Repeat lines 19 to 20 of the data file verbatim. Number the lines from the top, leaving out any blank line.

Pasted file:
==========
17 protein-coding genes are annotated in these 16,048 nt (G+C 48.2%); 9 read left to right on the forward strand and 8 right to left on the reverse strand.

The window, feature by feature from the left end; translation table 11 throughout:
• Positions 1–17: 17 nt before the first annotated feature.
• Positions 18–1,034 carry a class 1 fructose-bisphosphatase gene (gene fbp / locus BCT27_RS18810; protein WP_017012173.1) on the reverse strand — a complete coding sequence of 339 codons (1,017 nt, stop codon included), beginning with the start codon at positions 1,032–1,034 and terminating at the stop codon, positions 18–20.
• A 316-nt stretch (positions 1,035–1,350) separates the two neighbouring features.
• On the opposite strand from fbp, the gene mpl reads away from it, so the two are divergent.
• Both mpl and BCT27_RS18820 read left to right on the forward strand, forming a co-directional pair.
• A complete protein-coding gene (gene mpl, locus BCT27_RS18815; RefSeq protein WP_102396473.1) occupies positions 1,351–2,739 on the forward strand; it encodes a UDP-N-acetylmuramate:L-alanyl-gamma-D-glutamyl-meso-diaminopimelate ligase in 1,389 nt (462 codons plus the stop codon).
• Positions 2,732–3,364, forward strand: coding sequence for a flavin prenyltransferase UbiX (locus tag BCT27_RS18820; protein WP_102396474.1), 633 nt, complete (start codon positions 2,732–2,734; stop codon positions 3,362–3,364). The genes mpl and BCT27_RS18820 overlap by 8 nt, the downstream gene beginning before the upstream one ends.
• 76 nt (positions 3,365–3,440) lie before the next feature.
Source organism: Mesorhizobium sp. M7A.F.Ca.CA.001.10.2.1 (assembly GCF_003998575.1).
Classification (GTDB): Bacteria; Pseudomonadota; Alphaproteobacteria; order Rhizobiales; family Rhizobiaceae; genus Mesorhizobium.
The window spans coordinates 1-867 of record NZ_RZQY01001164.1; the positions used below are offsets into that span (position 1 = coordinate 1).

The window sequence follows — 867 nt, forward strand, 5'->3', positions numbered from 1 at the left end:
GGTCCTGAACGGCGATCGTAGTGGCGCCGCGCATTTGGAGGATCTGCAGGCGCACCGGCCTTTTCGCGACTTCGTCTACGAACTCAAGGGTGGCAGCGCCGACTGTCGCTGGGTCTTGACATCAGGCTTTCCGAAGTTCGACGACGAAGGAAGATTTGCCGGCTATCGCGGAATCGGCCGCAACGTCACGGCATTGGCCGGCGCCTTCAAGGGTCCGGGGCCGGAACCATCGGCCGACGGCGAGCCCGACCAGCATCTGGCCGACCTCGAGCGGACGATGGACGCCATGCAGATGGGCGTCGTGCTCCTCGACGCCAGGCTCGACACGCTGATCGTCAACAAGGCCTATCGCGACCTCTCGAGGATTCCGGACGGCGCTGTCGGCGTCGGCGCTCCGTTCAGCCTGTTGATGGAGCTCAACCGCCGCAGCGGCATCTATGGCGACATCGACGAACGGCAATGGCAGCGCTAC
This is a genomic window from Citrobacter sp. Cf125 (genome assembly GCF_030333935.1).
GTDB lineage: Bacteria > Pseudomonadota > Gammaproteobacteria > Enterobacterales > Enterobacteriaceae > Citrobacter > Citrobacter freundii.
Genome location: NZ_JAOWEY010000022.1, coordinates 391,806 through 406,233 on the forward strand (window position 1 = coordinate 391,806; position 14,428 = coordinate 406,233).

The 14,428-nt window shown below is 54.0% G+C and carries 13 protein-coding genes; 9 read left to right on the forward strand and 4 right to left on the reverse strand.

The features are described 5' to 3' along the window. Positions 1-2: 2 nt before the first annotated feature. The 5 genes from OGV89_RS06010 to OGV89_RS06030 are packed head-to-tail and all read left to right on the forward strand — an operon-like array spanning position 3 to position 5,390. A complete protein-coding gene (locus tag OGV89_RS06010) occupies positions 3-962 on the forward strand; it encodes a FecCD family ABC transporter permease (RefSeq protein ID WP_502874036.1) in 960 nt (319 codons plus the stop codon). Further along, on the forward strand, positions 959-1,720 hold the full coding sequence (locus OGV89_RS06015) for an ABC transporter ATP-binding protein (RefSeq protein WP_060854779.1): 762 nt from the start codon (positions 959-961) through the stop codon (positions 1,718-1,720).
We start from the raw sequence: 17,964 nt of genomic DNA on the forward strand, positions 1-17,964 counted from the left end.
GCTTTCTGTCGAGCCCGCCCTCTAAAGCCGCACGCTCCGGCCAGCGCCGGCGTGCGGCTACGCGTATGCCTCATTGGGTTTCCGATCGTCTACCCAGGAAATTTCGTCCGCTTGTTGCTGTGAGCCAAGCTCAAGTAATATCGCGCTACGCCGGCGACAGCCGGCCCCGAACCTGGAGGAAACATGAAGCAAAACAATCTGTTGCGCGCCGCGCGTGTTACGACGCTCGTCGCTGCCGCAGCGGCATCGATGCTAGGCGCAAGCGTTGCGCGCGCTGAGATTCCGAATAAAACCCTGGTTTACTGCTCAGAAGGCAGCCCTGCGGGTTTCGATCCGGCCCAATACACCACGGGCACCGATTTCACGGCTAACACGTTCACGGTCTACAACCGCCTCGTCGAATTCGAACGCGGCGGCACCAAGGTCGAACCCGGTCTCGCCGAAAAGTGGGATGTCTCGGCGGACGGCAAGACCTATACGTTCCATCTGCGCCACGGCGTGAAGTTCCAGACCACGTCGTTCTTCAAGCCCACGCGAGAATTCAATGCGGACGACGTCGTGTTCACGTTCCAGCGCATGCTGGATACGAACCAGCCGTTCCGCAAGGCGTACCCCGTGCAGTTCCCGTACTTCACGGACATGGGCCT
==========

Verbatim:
The 14,428-nt window shown below is 54.0% G+C and carries 13 protein-coding genes; 9 read left to right on the forward strand and 4 right to left on the reverse strand.

The features are described 5' to 3' along the window. Positions 1-2: 2 nt before the first annotated feature. The 5 genes from OGV89_RS06010 to OGV89_RS06030 are packed head-to-tail and all read left to right on the forward strand — an operon-like array spanning position 3 to position 5,390. A complete protein-coding gene (locus tag OGV89_RS06010) occupies positions 3-962 on the forward strand; it encodes a FecCD family ABC transporter permease (RefSeq protein ID WP_502874036.1) in 960 nt (319 codons plus the stop codon). Further along, on the forward strand, positions 959-1,720 hold the full coding sequence (locus OGV89_RS06015) for an ABC transporter ATP-binding protein (RefSeq protein WP_060854779.1): 762 nt from the start codon (positions 959-961) through the stop codon (positions 1,718-1,720).